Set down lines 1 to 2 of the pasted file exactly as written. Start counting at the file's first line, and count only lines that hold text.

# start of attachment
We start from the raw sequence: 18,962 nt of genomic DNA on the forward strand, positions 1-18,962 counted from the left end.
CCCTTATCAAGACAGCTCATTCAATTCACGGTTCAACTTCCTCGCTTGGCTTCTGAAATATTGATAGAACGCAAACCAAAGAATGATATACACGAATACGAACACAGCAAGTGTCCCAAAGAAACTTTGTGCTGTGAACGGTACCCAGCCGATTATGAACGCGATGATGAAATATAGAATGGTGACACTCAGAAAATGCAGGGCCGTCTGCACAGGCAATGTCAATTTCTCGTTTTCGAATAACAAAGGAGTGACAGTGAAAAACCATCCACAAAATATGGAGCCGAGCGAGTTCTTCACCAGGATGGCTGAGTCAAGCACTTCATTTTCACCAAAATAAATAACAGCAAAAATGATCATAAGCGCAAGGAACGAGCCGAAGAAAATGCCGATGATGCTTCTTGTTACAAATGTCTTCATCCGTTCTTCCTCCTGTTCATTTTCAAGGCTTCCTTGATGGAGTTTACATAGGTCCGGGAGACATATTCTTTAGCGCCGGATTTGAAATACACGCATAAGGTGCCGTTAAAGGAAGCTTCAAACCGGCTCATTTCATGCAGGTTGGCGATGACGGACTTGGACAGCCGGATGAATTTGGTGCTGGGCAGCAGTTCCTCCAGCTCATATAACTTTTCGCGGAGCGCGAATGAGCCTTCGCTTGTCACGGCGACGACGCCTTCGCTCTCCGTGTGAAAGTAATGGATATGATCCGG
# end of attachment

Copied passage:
We start from the raw sequence: 18,962 nt of genomic DNA on the forward strand, positions 1-18,962 counted from the left end.
CCCTTATCAAGACAGCTCATTCAATTCACGGTTCAACTTCCTCGCTTGGCTTCTGAAATATTGATAGAACGCAAACCAAAGAATGATATACACGAATACGAACACAGCAAGTGTCCCAAAGAAACTTTGTGCTGTGAACGGTACCCAGCCGATTATGAACGCGATGATGAAATATAGAATGGTGACACTCAGAAAATGCAGGGCCGTCTGCACAGGCAATGTCAATTTCTCGTTTTCGAATAACAAAGGAGTGACAGTGAAAAACCATCCACAAAATATGGAGCCGAGCGAGTTCTTCACCAGGATGGCTGAGTCAAGCACTTCATTTTCACCAAAATAAATAACAGCAAAAATGATCATAAGCGCAAGGAACGAGCCGAAGAAAATGCCGATGATGCTTCTTGTTACAAATGTCTTCATCCGTTCTTCCTCCTGTTCATTTTCAAGGCTTCCTTGATGGAGTTTACATAGGTCCGGGAGACATATTCTTTAGCGCCGGATTTGAAATACACGCATAAGGTGCCGTTAAAGGAAGCTTCAAACCGGCTCATTTCATGCAGGTTGGCGATGACGGACTTGGACAGCCGGATGAATTTGGTGCTGGGCAGCAGTTCCTCCAGCTCATATAACTTTTCGCGGAGCGCGAATGAGCCTTCGCTTGTCACGGCGACGACGCCTTCGCTCTCCGTGTGAAAGTAATGGATATGATCCGG